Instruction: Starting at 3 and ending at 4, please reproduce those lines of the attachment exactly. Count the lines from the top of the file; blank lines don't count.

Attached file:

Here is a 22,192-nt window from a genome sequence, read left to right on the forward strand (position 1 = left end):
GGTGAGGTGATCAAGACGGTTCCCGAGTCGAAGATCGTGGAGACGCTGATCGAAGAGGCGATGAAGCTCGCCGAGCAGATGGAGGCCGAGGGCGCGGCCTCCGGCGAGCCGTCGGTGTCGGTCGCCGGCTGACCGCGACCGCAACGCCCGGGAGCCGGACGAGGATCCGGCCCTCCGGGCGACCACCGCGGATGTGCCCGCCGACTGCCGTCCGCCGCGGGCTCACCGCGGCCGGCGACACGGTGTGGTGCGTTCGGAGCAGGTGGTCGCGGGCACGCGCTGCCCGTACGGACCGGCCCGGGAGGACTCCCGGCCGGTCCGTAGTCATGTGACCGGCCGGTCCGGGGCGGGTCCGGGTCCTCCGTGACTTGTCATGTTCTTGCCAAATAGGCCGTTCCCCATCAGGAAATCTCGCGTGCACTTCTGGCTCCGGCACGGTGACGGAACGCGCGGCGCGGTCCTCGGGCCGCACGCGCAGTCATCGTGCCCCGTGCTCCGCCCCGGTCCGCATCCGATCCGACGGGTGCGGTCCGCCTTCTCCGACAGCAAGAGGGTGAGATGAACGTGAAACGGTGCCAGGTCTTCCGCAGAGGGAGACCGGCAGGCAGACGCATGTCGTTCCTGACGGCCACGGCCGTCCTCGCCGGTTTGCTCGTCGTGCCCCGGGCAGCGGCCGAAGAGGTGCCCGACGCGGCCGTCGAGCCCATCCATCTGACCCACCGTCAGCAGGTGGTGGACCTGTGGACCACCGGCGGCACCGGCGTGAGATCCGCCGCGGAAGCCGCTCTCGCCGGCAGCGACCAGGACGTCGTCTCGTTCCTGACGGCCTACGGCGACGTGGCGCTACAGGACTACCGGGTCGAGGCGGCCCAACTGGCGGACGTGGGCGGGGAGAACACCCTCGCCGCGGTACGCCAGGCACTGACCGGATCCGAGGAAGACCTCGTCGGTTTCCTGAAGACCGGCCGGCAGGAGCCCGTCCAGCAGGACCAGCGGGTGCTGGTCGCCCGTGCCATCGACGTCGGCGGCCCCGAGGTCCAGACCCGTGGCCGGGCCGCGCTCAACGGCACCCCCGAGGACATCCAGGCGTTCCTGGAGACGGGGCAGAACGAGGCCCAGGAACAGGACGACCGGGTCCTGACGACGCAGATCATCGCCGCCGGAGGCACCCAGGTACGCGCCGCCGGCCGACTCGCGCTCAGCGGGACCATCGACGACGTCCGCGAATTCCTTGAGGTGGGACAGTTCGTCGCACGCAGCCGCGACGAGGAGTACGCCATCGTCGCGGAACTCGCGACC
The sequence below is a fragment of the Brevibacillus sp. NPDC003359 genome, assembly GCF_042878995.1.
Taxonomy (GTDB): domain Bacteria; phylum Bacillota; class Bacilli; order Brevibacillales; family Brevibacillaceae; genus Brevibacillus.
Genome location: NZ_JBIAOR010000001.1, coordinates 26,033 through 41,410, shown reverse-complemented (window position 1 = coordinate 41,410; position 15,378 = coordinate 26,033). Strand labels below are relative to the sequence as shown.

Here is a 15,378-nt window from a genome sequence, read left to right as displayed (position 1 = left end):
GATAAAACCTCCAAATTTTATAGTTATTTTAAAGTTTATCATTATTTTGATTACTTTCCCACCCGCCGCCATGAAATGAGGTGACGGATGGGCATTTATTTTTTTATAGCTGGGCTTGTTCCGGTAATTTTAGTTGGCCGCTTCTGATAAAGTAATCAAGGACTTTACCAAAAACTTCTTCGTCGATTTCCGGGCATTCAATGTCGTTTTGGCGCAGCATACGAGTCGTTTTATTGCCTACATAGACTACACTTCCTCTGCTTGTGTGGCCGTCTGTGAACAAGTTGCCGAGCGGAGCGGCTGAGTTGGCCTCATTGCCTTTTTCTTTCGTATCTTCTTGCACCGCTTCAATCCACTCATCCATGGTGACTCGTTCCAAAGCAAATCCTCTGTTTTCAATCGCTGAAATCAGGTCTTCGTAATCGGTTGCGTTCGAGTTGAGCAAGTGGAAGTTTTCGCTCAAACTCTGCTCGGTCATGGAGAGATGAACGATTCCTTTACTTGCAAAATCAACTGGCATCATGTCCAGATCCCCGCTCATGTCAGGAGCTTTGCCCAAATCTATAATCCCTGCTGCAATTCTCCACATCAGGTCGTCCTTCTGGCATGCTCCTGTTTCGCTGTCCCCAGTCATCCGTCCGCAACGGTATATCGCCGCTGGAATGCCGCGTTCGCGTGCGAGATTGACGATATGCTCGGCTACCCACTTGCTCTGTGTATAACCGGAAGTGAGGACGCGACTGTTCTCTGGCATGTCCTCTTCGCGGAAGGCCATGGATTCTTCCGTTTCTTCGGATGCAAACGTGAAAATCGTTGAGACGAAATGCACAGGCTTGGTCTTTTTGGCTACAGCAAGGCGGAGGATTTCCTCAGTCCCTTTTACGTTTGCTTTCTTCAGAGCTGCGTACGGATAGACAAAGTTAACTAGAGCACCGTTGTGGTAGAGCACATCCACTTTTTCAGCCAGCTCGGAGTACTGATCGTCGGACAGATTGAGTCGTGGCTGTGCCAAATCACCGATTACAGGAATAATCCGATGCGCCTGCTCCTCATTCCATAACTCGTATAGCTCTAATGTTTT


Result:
The sequence below is a fragment of the Brevibacillus sp. NPDC003359 genome, assembly GCF_042878995.1.
Taxonomy (GTDB): domain Bacteria; phylum Bacillota; class Bacilli; order Brevibacillales; family Brevibacillaceae; genus Brevibacillus.